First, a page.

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  • ISSN: 2379-089X
    Early Online
    Volume 7, Issue 1
    Short Communication
    Irène Mangin*, Ester Pereira, Antonia Suau, Marie-Jose Butel, Philippe Pochart and Florence Campeotto
    Background: Metronidazole (MTZ), a nitroimidazole antibiotic effective against anaerobes, is commonly used with success to reduce symptoms of gastrointestinal disorders in infants, but this treatment still remains empirical. A previous MTZ administration in rats resulted in a large increase in colonic mucus layer thickness and in caecal bifidobacterial populations.
    Objective: In this pilot study, the colonic microbiota of four infants suffering from mild gastrointestinal disorders was monitored before and after 10 days of exposure to MTZ.
    Methods: Quantitative PCR of several bacterial groups and high-throughput sequencing of bacterial 16S rRNA genes were used to investigate the intestinal microbiota.
    Results: Bifidobacterial populations significantly increased at the end of treatment. Moreover, the counts of mucin-degraders decreased as well as gas-producing species belonging to Clostridium genus.
    Conclusion: These alterations could have health benefits that would explain the well-being of infants after MTZ treatment.
    Research Article
    Sopbué Fondjo Emmanuel*, Kemvou Tiofah Roosvelt, Tamokou Jean De-Dieu, Kengne Irene Chinda, Doungmo Giscard, Djeukoua Dimo Kamal Sorel, Peter FW. Simon, Tsopmo Apollinaire, and Kuiate Jules Roger
    A novel lanthanum coordination compound (4) was synthesized via a two-steps process. During the first step, 3-amino-1-[2-phenyldiazenyl]-4H-thieno [3, 4-c], chromen-4-one (APTC) (3) was prepared from the reaction of 3-amino-4H-thieno[3,4-c] chromen-4-one (1) with sulfate diazonium salt of aniline (2). In the second step, the new complex (4) was synthesized by reacting 3 with lanthanum nitrate at 1:1 molar ratio under ultrasonic conditions. The new lanthanum coordination compound was characterized by infrared, ultraviolet, mass spectrometry, nuclear magnetic resonance and X-ray diffraction data. The precursor molecule (3) and the lanthanum complex were evaluated for their antimicrobial activities using broth microdillution method. The complex (4) showed in most cases higher growth inhibitory activities than the precursor against the tested microorganisms that include bacteria (Escherichia coli, Providencia stuartii, Klebsiella pneumoniae, Staphylococcus aureus) and fungi (Candida albicans ATCC 9002, Candida parapsilosis ATCC 22019, Candida parapsilosis). In some case, the complex showed a greater antibacterial activity than the ciprofloxacin used as reference antibiotic.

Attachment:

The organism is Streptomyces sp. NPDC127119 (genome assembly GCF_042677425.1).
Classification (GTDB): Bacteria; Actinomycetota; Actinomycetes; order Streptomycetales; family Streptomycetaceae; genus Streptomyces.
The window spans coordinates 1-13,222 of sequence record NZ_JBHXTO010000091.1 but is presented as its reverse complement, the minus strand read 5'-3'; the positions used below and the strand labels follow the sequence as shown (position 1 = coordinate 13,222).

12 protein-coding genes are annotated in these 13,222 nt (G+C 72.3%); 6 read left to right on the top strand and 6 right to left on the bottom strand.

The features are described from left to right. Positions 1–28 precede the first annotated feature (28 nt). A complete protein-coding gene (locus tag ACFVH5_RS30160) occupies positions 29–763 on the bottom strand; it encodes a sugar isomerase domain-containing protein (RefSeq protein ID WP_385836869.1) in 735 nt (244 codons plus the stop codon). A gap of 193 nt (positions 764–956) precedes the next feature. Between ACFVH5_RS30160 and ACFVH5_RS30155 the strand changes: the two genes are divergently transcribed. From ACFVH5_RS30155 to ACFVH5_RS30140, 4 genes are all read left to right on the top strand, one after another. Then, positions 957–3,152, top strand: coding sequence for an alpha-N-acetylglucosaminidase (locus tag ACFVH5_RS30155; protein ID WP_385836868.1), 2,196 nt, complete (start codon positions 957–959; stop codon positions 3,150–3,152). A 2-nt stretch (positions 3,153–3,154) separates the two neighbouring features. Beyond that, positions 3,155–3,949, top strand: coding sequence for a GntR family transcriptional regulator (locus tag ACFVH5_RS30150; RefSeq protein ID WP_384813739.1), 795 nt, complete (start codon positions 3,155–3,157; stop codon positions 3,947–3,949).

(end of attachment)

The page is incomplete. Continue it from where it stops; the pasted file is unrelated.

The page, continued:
Research Article
    Nitika Agrahari*, Cs Lakshameesha, Sukanta Roy, and Neha Chauhan Awadhesh
    Background: Aphrodisiac drugs usage is increasing as a sexual enhancement resources among both men and women without a medical indication and efficacy. Recreational usage of aphrodisiacs has been correlated with elevated sexual risk activity, an increased risk for STIs, including HIV infection, and high levels of concomitant illegal substance usage. The aim of the research was to do the demographic study and various regulation associated with the class of drug.
    Meterials and Methods: This was an online questionnaire-based analysis completed between March 2020 and May 2020. Males > 18 years of age have been selected. 750 responses from all over the nation were collected.
    Results: Of these, 550 answers were total and 200 were partial.
    Conclusion: This study shows that recreational aphrodisiac use is relatively common among men and is associated with illicit substance abuse, increased sexual risk behavior and increased risk of STIs.
    Review Article
    Lundrim Marku and Hillar Klandorf*